A Royal Haeger Vase: Orange Peel Lava Glaze
I was given this vintage Royal Haeger vase by my Aunt, and have been trying to find a few details about it ever since.
You might remember seeing a glimpse of in my Thanksgiving vignette here…
Well, what I’ve learned is it’s an ‘orange peel lava glazed’ vase, and is c. 1970s. The vintage of it makes sense since orange was definitely a favorite colour of the ’70s!
Another thing with Haeger pieces, is the signature felt bottom.
If you have a Haeger piece, it’s important this felt bottom is intact as a way to identify its authenticity. Apparently if you peel the felt back you will find the vessel number marked in the bottom of the piece. I’m not going to peel mine back to find out!
Haeger Potteries is a 4-generation company dating back to 1871. But it was originally founded by David Haeger as Dundee Brickyard in Dundee, Illinois USA. The history is quite interesting in that Dundee Brickyard was established on the heels of the great Chicago fire, and quickly began to mass produce the desperately needed bricks to help rebuild the city. In this way Dundee Brickyard was not only instrumental in the rebirth of the city, but truly in its recovery and healing from the trauma the historic fire left behind.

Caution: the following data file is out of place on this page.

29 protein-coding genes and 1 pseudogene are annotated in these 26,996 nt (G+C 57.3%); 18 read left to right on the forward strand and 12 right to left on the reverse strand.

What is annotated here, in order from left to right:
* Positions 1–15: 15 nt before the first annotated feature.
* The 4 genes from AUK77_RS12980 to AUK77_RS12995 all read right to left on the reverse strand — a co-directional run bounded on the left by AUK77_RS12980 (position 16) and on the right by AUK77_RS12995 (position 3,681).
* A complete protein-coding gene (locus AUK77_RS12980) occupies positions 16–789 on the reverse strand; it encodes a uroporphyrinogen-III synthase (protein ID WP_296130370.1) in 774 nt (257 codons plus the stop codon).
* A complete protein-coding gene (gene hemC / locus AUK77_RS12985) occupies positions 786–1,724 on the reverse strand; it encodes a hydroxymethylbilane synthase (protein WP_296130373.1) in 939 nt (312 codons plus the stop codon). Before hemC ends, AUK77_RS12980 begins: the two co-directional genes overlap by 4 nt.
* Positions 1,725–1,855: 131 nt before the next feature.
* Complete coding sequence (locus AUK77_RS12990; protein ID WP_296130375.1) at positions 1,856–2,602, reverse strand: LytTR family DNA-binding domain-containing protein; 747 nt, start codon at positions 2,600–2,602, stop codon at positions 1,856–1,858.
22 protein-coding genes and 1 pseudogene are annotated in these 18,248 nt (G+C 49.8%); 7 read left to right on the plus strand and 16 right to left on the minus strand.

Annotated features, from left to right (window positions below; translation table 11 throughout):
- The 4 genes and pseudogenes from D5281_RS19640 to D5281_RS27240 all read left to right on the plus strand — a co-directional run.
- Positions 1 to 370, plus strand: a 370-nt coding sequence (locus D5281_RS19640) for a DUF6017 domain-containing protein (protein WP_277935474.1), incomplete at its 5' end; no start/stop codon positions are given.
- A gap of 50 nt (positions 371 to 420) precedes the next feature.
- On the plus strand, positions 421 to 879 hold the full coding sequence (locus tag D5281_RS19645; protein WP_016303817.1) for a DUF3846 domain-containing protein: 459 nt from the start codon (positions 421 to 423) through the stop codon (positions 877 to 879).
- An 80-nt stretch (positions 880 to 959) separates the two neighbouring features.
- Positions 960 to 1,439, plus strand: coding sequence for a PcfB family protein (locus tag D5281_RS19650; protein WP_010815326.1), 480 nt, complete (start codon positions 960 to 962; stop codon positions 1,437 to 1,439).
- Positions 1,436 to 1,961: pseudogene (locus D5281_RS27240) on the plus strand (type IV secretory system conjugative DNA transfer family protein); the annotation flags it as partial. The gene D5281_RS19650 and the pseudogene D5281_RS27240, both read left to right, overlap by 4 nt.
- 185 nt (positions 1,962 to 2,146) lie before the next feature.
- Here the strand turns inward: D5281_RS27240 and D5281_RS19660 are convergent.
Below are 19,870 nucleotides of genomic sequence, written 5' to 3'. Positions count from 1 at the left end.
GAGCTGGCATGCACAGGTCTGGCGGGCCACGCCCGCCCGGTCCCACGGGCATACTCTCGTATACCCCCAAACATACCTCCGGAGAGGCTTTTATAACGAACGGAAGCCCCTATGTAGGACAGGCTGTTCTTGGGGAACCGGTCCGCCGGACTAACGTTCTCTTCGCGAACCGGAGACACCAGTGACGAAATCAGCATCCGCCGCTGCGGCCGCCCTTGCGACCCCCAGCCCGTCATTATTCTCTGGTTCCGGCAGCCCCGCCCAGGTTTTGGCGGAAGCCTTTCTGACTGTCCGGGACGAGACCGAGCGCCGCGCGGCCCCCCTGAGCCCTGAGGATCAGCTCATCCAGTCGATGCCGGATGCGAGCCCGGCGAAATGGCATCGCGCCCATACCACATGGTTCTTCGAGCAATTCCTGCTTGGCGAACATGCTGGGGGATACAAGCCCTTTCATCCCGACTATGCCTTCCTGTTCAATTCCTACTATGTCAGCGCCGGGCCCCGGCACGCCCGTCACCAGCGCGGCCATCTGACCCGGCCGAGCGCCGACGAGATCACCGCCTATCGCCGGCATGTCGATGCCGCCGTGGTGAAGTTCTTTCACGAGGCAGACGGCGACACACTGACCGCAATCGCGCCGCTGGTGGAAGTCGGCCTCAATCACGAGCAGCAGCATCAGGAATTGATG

By 1900 Dundee Brickyard was making the transition from brickmakers to artisans… and ultimately to the Haeger Potteries that we know today. Click here to read the full history…
Here’s a little glimpse of where I have my Haeger displayed.
It’s in our entry, and is a nice splash of colour when you step through the door. But this photo was taken on a day when the sun wasn’t shining…
So here’s a few I couldn’t resist taking yesterday, because the sun was actually shining, and casting these incredible shadows.
Kind of fun to see the play of light dancing across the wall… and I love how the vase looks a little bit like a Jack ‘O Lantern, even though we’re not even close to J’OL time yet!
What do you know about Haeger pottery? Do you have anything you can add to the history of my piece?
Thanks for stopping by!
Photographs by Sheila Zeller